BALLYMONEY Borough Council has finally agreed to clear the town’s main footpaths of snow and ice if a big freeze hits this winter.
Although four councillors voted against in a recorded vote, a majority of councillors agreed to enter into the draft Memorandum of Understanding (MOU) supplied by Roads Service.
The resolution of this issue, which has rumbled on for a number of years, will come as a relief to many Ballymoney shoppers and workers who will remember the treacherous state the streets were in for weeks back in 2010.
Environment Minister Alex Attwood wrote specially to the council asking them to set aside their reservations “in the interests of both public confidence and safety ... without in any way accepting the formal responsibility of the function”.
After a long discussion where issues such as indemnity, costs, legal issues and provision for the villages were discussed, Alderman Bill Kennedy (DUP) proposed that council sign up to the MOU, with a list of streets in Ballymoney already agreed and also that council endeavour to ensure that the main shopping streets of the villages also receive salt.
Councillor Philip McGuigan (Sinn Fein), who had argued strongly for the villages to be included, seconded the motion.
Only main areas of Ballymoney town are currently on the list.
With the principle agreed the Chief Executive John Dempsey will report back to councillors with cost estimates.
Discussions will also take place about building the costs into next year’s rates estimate and potentially widening the current list of streets to include the villages.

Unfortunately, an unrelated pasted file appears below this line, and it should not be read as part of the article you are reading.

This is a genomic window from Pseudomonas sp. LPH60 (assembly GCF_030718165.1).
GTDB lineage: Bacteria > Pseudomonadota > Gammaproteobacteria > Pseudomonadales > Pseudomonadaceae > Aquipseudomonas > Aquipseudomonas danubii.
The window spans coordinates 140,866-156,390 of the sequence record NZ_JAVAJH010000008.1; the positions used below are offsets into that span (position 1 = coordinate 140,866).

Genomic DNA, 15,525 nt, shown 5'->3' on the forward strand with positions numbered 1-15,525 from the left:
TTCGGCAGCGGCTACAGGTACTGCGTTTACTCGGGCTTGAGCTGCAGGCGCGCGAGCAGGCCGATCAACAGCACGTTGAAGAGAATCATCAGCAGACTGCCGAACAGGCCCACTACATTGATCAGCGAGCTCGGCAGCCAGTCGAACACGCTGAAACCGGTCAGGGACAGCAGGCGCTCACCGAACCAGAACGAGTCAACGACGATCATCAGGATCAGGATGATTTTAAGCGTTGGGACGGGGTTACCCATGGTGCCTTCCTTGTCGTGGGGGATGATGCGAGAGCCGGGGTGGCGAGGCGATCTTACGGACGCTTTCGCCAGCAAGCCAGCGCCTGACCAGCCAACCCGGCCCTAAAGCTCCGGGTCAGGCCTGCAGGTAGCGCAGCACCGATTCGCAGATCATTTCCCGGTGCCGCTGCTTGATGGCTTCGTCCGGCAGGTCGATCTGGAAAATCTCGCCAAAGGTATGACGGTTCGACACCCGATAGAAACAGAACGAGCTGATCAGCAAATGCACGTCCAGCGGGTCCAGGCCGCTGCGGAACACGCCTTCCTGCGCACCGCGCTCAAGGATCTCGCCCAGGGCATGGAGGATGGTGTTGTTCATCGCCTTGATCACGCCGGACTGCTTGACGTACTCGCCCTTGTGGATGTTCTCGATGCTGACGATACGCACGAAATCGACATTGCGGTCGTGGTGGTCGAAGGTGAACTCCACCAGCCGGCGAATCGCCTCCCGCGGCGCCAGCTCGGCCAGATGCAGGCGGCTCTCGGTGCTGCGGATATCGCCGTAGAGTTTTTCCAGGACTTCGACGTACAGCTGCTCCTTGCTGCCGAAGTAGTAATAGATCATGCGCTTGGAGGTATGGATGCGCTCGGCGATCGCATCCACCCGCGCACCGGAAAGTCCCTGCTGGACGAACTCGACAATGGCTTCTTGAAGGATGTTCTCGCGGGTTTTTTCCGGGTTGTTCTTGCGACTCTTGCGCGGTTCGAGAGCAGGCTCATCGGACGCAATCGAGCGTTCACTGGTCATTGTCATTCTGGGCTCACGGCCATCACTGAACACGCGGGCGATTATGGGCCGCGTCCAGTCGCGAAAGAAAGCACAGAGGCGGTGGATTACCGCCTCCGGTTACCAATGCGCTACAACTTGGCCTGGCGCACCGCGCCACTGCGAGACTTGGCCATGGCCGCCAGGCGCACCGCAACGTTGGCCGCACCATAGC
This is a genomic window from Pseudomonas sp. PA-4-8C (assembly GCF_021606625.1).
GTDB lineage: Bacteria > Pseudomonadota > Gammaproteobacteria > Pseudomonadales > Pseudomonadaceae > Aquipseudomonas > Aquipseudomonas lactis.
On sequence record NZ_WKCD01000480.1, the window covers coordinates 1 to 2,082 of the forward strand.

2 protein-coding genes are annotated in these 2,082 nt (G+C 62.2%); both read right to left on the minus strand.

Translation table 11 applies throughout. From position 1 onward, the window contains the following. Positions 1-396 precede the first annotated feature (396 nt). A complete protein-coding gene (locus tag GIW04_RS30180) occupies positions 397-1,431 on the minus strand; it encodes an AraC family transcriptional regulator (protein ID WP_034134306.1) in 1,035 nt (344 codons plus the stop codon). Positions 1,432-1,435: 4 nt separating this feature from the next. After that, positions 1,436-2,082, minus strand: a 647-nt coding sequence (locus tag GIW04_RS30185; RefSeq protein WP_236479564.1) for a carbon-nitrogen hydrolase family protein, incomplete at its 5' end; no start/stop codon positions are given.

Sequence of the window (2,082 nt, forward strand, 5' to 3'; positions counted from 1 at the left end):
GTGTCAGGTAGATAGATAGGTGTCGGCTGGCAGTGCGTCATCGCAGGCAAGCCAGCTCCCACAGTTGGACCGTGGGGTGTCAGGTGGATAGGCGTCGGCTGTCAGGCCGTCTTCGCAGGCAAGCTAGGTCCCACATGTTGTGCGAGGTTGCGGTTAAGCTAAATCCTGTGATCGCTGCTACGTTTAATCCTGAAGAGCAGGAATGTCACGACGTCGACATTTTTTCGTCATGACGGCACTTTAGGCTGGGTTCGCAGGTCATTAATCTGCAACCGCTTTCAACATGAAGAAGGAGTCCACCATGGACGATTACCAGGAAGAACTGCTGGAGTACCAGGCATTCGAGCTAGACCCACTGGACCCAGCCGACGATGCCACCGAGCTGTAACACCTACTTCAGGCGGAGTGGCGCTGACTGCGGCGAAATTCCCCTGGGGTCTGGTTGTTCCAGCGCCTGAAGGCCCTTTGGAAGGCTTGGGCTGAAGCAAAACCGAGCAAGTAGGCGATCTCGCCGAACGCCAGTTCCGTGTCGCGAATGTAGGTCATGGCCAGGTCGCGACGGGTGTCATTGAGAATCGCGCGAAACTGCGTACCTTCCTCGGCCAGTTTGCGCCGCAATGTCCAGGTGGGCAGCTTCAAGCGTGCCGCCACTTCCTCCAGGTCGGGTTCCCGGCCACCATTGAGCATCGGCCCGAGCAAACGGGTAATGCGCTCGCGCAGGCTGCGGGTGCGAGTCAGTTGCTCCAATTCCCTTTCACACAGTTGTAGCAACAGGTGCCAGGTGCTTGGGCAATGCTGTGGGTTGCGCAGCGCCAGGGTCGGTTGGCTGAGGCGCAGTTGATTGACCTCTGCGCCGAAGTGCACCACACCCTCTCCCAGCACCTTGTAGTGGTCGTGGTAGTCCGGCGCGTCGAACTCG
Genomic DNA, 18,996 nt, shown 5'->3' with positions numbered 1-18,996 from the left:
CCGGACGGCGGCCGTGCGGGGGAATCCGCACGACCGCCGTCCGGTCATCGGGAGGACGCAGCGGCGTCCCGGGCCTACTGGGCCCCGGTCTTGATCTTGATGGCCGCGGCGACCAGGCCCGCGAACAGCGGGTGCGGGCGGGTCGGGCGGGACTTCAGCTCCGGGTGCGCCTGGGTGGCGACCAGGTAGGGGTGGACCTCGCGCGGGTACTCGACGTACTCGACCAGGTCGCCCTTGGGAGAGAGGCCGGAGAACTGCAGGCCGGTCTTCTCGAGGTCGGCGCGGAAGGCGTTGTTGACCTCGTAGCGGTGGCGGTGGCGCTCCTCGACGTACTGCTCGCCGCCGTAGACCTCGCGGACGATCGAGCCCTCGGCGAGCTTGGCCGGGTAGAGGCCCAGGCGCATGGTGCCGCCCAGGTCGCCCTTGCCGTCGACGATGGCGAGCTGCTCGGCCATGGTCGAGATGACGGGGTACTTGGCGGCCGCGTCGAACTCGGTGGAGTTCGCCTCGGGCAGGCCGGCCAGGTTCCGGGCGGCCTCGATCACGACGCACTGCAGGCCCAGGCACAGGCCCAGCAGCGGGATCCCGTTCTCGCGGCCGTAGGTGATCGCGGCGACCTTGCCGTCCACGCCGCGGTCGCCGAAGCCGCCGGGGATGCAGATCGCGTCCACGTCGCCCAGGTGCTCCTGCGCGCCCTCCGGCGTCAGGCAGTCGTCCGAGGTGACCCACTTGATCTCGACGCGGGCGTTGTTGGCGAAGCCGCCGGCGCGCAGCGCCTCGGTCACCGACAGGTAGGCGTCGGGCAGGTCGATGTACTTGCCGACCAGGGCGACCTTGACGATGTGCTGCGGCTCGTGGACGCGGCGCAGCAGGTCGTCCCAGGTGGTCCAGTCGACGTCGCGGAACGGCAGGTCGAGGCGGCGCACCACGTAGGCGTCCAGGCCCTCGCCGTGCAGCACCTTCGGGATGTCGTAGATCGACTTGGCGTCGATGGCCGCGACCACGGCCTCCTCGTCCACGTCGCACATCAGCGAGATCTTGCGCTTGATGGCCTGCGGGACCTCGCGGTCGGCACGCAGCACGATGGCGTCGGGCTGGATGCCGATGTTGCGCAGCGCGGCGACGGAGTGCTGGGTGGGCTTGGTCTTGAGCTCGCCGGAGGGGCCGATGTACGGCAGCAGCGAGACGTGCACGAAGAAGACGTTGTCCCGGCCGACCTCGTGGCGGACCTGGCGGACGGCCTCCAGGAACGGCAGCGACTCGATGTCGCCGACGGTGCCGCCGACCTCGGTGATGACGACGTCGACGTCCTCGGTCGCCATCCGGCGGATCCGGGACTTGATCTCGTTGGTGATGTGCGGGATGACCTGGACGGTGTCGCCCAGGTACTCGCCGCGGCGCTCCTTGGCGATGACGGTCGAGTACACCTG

The MOU offers a limited indemnity to council and a payment by Roads Service of £478.66 for administrative costs. Roads Service also supply grit.
Back in 2009, though streets remained treacherous for days, neither Roads Service nor councils would accept responsibility leading to a public outcry.
When the ice returned in 2010 no agreement was reached but at least 18 out of the 26 councils including Ballymoney, were unofficially clearing snow. In October 2011 key principles were agreed between NILGA (NI Local Government Association) and DRD to resolve the matter.
However since then Ballymoney has refused to enter into the formal understanding with Roads Service.
The view from some councillors at that stage was that street clearing was the responsibility of DRD and Council should not have to do the work without being given a budget to do so.
Since then Council has found itself increasingly isolated as all but two other councils have entered into the MOU.